Demographics

As of the Canada 2016 Census there were 705,244 people living in Winnipeg proper,[97] with approximately 778,489 living in the Winnipeg Census Metropolitan Area (CMA). Thus, Winnipeg is Manitoba's largest city and Canada's seventh largest city. Furthermore, the city represents 54.9% of the population of the province of Manitoba, the highest population concentration in one city of any province in Canada. Apart from the city of Winnipeg, the Winnipeg CMA includes the rural municipalities of Springfield, St. Clements, Taché, East St. Paul, Macdonald, Ritchot, West St. Paul, Headingley, the Brokenhead 4 reserve, Rosser and St. François Xavier. Statistics Canada's estimate of the Winnipeg CMA population as of 1 July 2017 is 825,713, making it the 7th largest CMA in Canada. As of the 2006 census, 48.3 percent of residents were male and 51.7 percent were female. 24.3 percent were 19 years old or younger, 27.4 percent were between 20 and 30 years old, and 34.0 percent were between 40 and 64 years old. The average age of a Winnipegger in May 2006 was 38.7, compared to an average of 39.5 for Canada as a whole. Between the censuses of 2006 and 2011, Winnipeg's population increased by 4.8 percent, compared to 5.2 percent for Manitoba as a whole. The population density of the city of Winnipeg averaged 1,430 people per km2, compared with 2.2 for Manitoba. Winnipeg has a significant and increasing Aboriginal population, with both the highest percentage of Aboriginal peoples (12.5%) for any major Canadian city, and the highest total number of Aboriginals (86,035) for any single non-reserve municipality. The Aboriginal population grew by 22% between 2001 and 2006, compared to an increase of 3% for the city as a whole; this population tends to be younger and less wealthy than non-Aboriginal residents.Winnipeg also has the highest Métis population in both percentage (6.3%) and numbers (41,005); the growth rate for this population between 2001 and 2006 was 30%. The city has the greatest percentage of Filipino residents (8.7%) of any major Canadian city, although Toronto has more Filipinos by total population. In 2006, Winnipeg ranked seventh of the Canadian cities for percentage of residents of a visible minority.[103][108] As of the 2016 Census, the population was 63.9% European in origin (73.5% of the city was white in 2006), while non-aboriginal visible minorities represent 23.5% (up from 16.3% in 2006).[103][104] The city receives over 10,000 net international immigrants per year.More than a hundred languages are spoken in Winnipeg, of which the most common is English: 99 percent of Winnipeggers are fluent English speakers, 88 percent speak only English, and 0.1 percent speak only French (Canada's other official language). 10 percent speak both English and French, while 1.3 percent speak neither. Other languages spoken as a mother tongue in Winnipeg include Tagalog (5.0%), German (2.5%), and Punjabi and Ukrainian (both 1.4%). Several Aboriginal languages are also spoken, such as Ojibwe (0.3%) and Cree (0.2%). The 2011 National Household Survey reported the religious make-up of Winnipeg as: 63.7% Christian, including 29.7% Catholic, 8.1% United Church, and 4.6% Anglican; 1.7% Muslim; 1.6% Jewish; 1.5% Sikh; 1.0% Hindu; 1.0% Buddhist; 0.3% traditional (aboriginal) spirituality; 0.4% other; and 28.9% no religious affiliation.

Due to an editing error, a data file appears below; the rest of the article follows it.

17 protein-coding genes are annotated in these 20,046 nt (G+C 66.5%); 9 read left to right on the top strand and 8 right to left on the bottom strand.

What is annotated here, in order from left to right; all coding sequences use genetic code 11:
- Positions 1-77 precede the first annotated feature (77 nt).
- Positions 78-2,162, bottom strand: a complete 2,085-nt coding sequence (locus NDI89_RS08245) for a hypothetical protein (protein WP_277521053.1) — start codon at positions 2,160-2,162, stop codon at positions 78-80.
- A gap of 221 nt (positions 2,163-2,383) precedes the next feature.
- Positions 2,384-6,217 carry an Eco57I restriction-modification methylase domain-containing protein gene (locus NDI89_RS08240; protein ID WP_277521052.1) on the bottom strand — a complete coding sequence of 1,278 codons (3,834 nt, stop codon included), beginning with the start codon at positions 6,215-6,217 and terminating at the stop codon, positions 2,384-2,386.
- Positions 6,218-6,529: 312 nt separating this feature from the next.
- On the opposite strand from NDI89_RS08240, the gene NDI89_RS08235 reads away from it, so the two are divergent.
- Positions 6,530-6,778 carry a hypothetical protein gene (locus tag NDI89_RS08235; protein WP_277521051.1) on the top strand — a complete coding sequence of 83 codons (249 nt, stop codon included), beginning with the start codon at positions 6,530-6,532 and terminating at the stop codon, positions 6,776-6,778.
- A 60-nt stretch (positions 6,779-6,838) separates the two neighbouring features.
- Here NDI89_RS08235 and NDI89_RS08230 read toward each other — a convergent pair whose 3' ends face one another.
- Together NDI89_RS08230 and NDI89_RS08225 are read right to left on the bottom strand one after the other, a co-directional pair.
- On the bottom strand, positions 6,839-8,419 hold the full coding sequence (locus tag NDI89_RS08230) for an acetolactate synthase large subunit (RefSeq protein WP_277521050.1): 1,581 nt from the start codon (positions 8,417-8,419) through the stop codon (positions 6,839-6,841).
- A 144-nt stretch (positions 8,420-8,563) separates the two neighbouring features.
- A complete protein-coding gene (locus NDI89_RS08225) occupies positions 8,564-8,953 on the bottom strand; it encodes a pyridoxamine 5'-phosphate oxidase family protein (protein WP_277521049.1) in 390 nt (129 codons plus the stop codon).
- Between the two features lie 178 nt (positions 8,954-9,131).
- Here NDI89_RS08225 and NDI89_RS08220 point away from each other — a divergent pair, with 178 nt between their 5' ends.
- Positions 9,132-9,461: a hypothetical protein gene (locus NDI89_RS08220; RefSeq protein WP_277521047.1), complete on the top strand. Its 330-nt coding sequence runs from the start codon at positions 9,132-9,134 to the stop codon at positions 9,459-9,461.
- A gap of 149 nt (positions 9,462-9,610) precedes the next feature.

History

By 1911, Winnipeg was Canada's third-largest city.[15] However, the city faced financial difficulty when the Panama Canal opened in 1914.[39] The canal reduced reliance on Canada's rail system for international trade; the increase in shipping traffic helped Vancouver to surpass Winnipeg in both prosperity and population by the end of World War I. Before 1972, Winnipeg was the largest of thirteen cities and towns in a metropolitan area around the Red and Assiniboine Rivers. In 1960 the Metropolitan Corporation of Greater Winnipeg was established to co-ordinate service delivery in the metropolitan region.[36] A consolidated metropolitan "unicity" government incorporating Winnipeg and its surrounding municipalities was established on 27 July 1971, taking effect in 1972.[52] The City of Winnipeg Act incorporated the current city.[15] In 2003 the City of Winnipeg Act was repealed and replaced with the City of Winnipeg Charter.Winnipeg experienced a severe economic downturn in advance of the early 1980s recession, during which the city incurred closures of prominent businesses, including the Winnipeg Tribune, as well as the Swift's and Canada Packers meat packing plants.[53] In 1981, Winnipeg was one of the first cities in Canada to sign a tripartite agreement with the provincial and federal governments to redevelop its downtown area,[54] and the three levels of government contributed over $271 million to its development.[55] In 1989, the reclamation and redevelopment of the CNR rail yards turned The Forks into Winnipeg's most popular tourist attraction.[13][15] The city was threatened by the 1997 Red River flood as well as further floods in 2009 and 2011,[56] in each of these floods, the Red River Floodway was used to safely protect the city.